New Year, New Look: Restyle Your Mantel
The holiday season is well behind us, and home and hearth are long swept bare of seasonal decorations. A lot of people can get a little blue when they look around after they “un-decorate” from the holidays, but I love the feeling of starting fresh in the new year. If these bare spaces bother you, you might be ready for a new look. An easy place to start without too much commitment could be your fireplace mantel—a blank canvas freshly swept of all holiday trimmings.
If that bare space really bothers you, you might be ready for a new look. An easy place to start without too much commitment could be your fireplace mantel—a blank canvas freshly swept of all holiday trimmings. Even though decorating trends come and go, there are a few basic elements of design that remain constant when considering this space—one that is often the focal point of the room. Start with the wall over the mantel. This is the place for a statement piece such as original artwork, a clock or a mirror to anchor your arrangement. Now decide what your next layer will be. Consider height and balance of the accessories that you add. The Libra in me likes things balanced; if I have three candlesticks on one side of the mantel, you better believe I will have three on the other side. But you may love asymmetrical arrangements, and that works too. Try different items, different arrangements and even different color schemes. The great thing about styling your mantel is that it is easily changed; other than possibly your central statement piece, you don’t need to make any hefty investments. If you need some post-holiday mantel inspiration, these tips might get you started.
Repair Before You Restyle
The holidays can take a toll on your furniture and woodwork. While your mantel is bare, take time to do some damage control. Dried candle wax can discolor wood, so make sure to remove any residue from candles. Fill nail holes, dust crevices and check for places that need repair. Products to restore wood can make your mantel look new again and are relatively easy to use. You might even decide this is the year you stain that oak mantel a dark mahogany or paint it bright white. Whatever your design plans, starting with a clean surface is key.
Celebrate Something Different
Yes, Christmas is over, but that doesn’t mean you have to banish your red candles. February gives us Valentine’s Day, after all! Try framing black and white photos of you and your loved ones in silver frames. Group red candles in silver candle sticks among your photographs, or display some flowers in a silver or glass vase to add a fresh element. Whether it’s over the top or super simple, this isn’t a long-term commitment. Cupid makes an appearance in a couple of weeks, and then it will be time to change things up again.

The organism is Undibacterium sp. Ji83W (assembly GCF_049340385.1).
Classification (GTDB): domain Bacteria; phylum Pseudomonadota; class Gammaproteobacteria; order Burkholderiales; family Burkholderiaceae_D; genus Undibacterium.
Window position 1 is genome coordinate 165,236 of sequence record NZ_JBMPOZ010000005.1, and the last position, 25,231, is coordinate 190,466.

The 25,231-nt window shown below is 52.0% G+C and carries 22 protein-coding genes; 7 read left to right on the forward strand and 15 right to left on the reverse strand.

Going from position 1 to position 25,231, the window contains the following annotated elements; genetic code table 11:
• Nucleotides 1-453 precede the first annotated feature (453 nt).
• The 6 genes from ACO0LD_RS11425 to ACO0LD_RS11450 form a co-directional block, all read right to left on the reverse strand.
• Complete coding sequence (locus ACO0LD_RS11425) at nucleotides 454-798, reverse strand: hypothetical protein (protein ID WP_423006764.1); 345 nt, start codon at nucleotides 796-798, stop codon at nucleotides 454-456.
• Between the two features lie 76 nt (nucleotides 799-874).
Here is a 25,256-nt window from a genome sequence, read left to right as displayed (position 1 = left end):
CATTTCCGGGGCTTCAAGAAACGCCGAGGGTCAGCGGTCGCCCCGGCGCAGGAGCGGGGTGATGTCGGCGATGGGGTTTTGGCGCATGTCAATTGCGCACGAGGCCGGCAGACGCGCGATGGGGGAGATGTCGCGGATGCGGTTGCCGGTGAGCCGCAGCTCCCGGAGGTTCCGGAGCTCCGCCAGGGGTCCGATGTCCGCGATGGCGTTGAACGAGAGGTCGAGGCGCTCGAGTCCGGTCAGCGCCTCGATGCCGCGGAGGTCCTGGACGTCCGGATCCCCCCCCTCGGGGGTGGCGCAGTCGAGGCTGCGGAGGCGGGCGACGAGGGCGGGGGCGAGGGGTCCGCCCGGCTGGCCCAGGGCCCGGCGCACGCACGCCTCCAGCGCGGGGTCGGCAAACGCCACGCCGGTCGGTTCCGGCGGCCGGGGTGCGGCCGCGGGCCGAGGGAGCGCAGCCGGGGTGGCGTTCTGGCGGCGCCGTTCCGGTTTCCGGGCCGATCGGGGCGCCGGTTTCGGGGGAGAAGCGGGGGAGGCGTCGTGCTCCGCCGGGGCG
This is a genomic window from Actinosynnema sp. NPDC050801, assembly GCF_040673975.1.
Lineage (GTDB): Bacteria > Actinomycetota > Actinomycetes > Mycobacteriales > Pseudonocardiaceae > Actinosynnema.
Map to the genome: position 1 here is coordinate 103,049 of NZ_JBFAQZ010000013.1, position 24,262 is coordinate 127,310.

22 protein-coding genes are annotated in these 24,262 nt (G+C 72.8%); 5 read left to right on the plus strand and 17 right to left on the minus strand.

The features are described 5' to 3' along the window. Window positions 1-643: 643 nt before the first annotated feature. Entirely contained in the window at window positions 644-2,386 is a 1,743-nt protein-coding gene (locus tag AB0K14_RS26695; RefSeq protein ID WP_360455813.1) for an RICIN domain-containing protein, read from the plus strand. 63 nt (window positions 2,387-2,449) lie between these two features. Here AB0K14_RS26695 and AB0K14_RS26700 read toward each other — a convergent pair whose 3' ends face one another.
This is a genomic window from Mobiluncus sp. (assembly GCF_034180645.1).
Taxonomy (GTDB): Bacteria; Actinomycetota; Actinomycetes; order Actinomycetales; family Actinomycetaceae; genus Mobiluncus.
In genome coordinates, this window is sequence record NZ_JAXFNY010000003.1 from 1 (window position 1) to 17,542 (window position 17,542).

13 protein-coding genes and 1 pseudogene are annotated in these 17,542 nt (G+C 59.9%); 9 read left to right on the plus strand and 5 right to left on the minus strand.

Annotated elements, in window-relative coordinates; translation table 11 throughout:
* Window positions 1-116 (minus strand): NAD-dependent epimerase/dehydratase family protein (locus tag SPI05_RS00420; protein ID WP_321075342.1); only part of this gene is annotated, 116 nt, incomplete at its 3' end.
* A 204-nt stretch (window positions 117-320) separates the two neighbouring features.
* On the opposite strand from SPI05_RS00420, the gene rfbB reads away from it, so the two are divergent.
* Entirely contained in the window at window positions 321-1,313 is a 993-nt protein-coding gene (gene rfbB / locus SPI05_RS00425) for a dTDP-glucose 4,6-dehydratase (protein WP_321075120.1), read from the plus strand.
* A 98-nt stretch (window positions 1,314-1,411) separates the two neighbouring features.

March brings St. Patrick’s Day, and even if you aren’t a bit Irish, it’s fun to celebrate the Celtic holiday. Small pots of shamrocks from at your local garden center give a nod to all things Irish without painting everything Kelly green. A simple arrangement of three or five (odd numbers work best) 6-inch pots down the center of your mantel is clean, fresh and festive
Turn It Back
Whether you are partial to Victorian, art deco or mid-century modern, chances are there is a flea market or second-hand store in your neighborhood full of inspiration. Pieces from the past add instant interest to any room—think candlesticks, decorative boxes, small ceramics and the like. Vintage colors can be incorporated with painted frames or candles—think turquoise and pink from the 50s. If you crave clean and simple lines, mid-century modern might be your kind of style. Typically, these mantels were spare with two or three accessories (usually wood or glass) strategically placed. Colors from that era were muted tones inspired from nature—burnt orange, teal, olive green—and work nicely with today’s neutral color palettes.
One item on a mantel looks lost, but grouping items instantly makes a statement. Look around your house. More than three like pieces can be considered a collection, so think about what you have that might work as a “grouping.” Look through your kitchen cabinets or storage areas for inspiration. The shells you brought back from the beach would look beautiful in clear vases filled with sand. Group them with wooden candle sticks and white candles for some instant warmth on a winter day. Maybe you have several pieces of hobnail milk glass stashed on the top shelf of your pantry. Pull all the pieces out and play around with an arrangement, placing some of them on a cake pedestal or small stack of books for varying heights. If you are fortunate enough to have inherited your great grandmother’s teapot collection, several might look beautiful on your mantel and may instantly become a conversation starter, too.
Bring the Outdoors In
If freshening up your décor has you stumped, take a cue from nature. Go for a walk, and don’t forget a basket and some pruning shears. Gather things as you go; pick up stray pine cones, acorns or twigs, and prune some branches off your evergreens—holly, magnolia, or aucuba make great clippings. Once inside lay everything out on your kitchen table. Gather similar vases or clear glass apothecary jars and start filling them with your finds. The juxtaposition between smooth glass and wood elements can become a beautiful natural theme.
The new year offers a fresh start for many things, including your home décor. Why not start with your fireplace? It may just be the inspiration you need for other projects, too. Now…what about that guest bedroom?